It is an ill wind that blows no good.
This expression was first seen in print in John Heywood’s book of proverbs in 1546, as “An yll wynde that blowth no man to good, men say”. It mostly has the same words, but I’m not quite sure it has the same meaning as the modern expression. The website I read considers that Shakespeare was the first to use it in the modern sense of a bad thing bringing unexpected benefits.
“Ill blows the wind that profits nobody.” Henry VI (1591)
It would be Shakespeare wouldn’t it? It always is. To be honest, I didn’t even know he wrote a play called Henry VI, so I’ve learnt more than just the origin of an expression. I really should know more about Shakespeare but apart from the plays we read at school I have only read two or three others, plus a few sonnets. I’ve also read Bryson’s biography, a book about his “lost years” and a detective novel that revolves round one of his lost plays.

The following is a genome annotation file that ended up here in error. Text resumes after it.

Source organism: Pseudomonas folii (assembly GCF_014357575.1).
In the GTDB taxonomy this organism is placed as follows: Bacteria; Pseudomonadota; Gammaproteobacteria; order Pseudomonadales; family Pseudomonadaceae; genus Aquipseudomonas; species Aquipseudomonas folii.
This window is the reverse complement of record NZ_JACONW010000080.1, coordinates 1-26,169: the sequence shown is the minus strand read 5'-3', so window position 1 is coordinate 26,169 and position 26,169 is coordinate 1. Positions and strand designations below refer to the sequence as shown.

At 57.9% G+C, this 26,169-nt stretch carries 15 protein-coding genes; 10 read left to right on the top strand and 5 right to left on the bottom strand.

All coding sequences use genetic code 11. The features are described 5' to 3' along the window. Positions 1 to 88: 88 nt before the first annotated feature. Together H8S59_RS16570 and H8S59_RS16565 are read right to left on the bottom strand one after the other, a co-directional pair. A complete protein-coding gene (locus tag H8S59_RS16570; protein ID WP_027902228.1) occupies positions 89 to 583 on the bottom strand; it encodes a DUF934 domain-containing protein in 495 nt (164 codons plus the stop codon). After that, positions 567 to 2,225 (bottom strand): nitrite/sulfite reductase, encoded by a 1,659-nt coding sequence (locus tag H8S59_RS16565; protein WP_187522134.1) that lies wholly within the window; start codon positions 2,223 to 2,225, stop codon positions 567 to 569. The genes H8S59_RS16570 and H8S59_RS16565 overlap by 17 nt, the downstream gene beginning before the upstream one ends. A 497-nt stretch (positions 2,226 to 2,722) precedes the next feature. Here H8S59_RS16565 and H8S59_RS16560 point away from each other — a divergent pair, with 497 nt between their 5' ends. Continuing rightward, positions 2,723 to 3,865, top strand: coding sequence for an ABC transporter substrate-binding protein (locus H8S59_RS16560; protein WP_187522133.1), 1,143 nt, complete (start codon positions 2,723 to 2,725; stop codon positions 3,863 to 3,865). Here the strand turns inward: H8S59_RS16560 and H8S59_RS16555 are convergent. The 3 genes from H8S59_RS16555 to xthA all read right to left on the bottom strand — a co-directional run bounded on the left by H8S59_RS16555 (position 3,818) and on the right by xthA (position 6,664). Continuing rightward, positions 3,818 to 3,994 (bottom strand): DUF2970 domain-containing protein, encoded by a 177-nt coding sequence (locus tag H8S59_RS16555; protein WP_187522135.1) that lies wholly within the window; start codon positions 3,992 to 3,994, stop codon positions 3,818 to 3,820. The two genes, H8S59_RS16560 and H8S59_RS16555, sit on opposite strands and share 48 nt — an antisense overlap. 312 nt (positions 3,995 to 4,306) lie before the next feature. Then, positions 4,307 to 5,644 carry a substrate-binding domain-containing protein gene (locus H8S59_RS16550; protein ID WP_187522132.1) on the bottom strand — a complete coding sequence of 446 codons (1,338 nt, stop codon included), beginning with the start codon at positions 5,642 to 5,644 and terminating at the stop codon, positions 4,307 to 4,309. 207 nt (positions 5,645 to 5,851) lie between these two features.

Anyway, back to the ill wind. In the aftermath of the Queen’s death we have sold a number of things that we have had on eBay for years. This includes medallions and banknotes with her image on it and our entire stock of Prince of Wales investiture medallions. We had 35 parcels to send out today and had to make two trips to the post office.
It’s always a time of mixed emotions when someone famous dies and business increases, and I do feel a little guilty about it at times, but anything I do is nothing compared to what will soon become a flood of tacky commemorative items. Just look at what the Royal Mint has done. We will sell you these coins (1977 Silver Jubilee crowns) for a couple of pounds. You can buy them on eBay for as little as 99p. You can also buy them for up to £300. We will sell you these (the 1953 Coronation crown) for a little more. They are available on eBay for £4 or in auction starting at 99p. Or, if you look for the most expensive price – £4,999.99.
I will leave you to draw your own conclusions about my opinion of some of these prices.